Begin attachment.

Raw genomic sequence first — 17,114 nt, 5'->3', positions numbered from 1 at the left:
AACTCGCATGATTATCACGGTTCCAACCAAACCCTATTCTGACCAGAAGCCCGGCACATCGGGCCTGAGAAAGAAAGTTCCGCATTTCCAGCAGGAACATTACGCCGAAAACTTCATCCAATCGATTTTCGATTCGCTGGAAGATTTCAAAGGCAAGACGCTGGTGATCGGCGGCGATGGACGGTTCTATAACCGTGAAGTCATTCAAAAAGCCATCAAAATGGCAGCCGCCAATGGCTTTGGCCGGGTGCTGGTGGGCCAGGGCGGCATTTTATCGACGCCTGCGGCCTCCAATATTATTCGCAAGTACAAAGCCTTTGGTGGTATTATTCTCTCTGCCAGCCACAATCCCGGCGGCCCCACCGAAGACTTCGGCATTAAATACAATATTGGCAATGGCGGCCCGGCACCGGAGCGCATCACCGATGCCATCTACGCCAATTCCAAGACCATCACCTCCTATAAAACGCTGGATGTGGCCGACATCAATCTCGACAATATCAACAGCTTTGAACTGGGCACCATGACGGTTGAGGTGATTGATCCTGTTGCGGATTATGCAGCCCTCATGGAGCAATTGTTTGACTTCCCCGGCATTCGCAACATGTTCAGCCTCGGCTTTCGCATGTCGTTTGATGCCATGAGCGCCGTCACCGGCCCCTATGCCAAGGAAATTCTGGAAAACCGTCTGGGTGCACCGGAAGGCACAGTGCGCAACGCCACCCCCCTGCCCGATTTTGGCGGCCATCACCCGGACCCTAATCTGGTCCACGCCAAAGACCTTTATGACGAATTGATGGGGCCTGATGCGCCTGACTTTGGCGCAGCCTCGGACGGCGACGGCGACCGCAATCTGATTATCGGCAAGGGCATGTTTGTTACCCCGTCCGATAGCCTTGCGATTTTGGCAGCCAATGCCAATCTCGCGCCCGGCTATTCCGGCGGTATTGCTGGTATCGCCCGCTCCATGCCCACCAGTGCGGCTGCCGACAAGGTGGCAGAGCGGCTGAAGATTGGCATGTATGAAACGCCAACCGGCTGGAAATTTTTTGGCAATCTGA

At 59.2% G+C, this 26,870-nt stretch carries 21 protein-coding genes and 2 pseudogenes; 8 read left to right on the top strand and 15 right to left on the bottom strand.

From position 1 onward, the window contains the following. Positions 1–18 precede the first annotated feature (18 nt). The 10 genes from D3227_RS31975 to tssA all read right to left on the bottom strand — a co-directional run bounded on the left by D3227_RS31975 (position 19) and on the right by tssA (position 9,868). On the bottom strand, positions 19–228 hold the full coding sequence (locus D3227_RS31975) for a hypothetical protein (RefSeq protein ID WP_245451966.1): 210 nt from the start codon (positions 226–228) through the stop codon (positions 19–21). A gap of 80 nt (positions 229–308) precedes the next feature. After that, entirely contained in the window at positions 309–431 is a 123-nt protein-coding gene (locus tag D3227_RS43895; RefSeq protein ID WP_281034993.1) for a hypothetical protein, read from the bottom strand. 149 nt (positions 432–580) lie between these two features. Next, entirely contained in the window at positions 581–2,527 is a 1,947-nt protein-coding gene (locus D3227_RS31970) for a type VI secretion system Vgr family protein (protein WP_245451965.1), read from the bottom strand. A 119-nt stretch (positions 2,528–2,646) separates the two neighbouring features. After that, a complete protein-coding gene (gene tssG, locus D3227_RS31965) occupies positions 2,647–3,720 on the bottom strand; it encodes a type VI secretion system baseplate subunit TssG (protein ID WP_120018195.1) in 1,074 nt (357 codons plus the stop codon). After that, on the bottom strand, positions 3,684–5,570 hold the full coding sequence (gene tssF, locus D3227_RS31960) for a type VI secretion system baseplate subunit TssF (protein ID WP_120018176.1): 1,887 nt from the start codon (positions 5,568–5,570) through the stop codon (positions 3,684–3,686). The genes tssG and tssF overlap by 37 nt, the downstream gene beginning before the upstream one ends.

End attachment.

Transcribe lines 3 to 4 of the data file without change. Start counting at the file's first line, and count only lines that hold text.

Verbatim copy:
At 59.2% G+C, this 26,870-nt stretch carries 21 protein-coding genes and 2 pseudogenes; 8 read left to right on the top strand and 15 right to left on the bottom strand.

From position 1 onward, the window contains the following. Positions 1–18 precede the first annotated feature (18 nt). The 10 genes from D3227_RS31975 to tssA all read right to left on the bottom strand — a co-directional run bounded on the left by D3227_RS31975 (position 19) and on the right by tssA (position 9,868). On the bottom strand, positions 19–228 hold the full coding sequence (locus D3227_RS31975) for a hypothetical protein (RefSeq protein ID WP_245451966.1): 210 nt from the start codon (positions 226–228) through the stop codon (positions 19–21). A gap of 80 nt (positions 229–308) precedes the next feature. After that, entirely contained in the window at positions 309–431 is a 123-nt protein-coding gene (locus tag D3227_RS43895; RefSeq protein ID WP_281034993.1) for a hypothetical protein, read from the bottom strand. 149 nt (positions 432–580) lie between these two features. Next, entirely contained in the window at positions 581–2,527 is a 1,947-nt protein-coding gene (locus D3227_RS31970) for a type VI secretion system Vgr family protein (protein WP_245451965.1), read from the bottom strand. A 119-nt stretch (positions 2,528–2,646) separates the two neighbouring features. After that, a complete protein-coding gene (gene tssG, locus D3227_RS31965) occupies positions 2,647–3,720 on the bottom strand; it encodes a type VI secretion system baseplate subunit TssG (protein ID WP_120018195.1) in 1,074 nt (357 codons plus the stop codon). After that, on the bottom strand, positions 3,684–5,570 hold the full coding sequence (gene tssF, locus D3227_RS31960) for a type VI secretion system baseplate subunit TssF (protein ID WP_120018176.1): 1,887 nt from the start codon (positions 5,568–5,570) through the stop codon (positions 3,684–3,686). The genes tssG and tssF overlap by 37 nt, the downstream gene beginning before the upstream one ends.